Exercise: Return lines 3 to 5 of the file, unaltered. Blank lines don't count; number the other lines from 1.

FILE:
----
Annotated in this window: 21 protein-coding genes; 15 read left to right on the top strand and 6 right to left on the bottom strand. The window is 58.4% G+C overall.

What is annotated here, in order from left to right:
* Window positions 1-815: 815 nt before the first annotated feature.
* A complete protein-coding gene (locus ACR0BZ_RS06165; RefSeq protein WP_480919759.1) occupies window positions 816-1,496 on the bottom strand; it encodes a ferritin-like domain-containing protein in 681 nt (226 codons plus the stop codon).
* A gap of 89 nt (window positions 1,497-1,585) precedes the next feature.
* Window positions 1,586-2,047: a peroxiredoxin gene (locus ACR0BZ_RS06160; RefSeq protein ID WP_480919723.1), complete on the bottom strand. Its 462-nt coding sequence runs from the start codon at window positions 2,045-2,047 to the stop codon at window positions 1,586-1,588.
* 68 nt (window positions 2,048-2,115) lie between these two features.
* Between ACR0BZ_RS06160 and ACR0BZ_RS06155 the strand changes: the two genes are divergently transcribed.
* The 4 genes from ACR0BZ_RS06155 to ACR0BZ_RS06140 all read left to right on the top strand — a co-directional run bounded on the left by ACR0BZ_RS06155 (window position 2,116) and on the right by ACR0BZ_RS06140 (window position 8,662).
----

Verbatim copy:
* Window positions 1-815: 815 nt before the first annotated feature.
* A complete protein-coding gene (locus ACR0BZ_RS06165; RefSeq protein WP_480919759.1) occupies window positions 816-1,496 on the bottom strand; it encodes a ferritin-like domain-containing protein in 681 nt (226 codons plus the stop codon).
* A gap of 89 nt (window positions 1,497-1,585) precedes the next feature.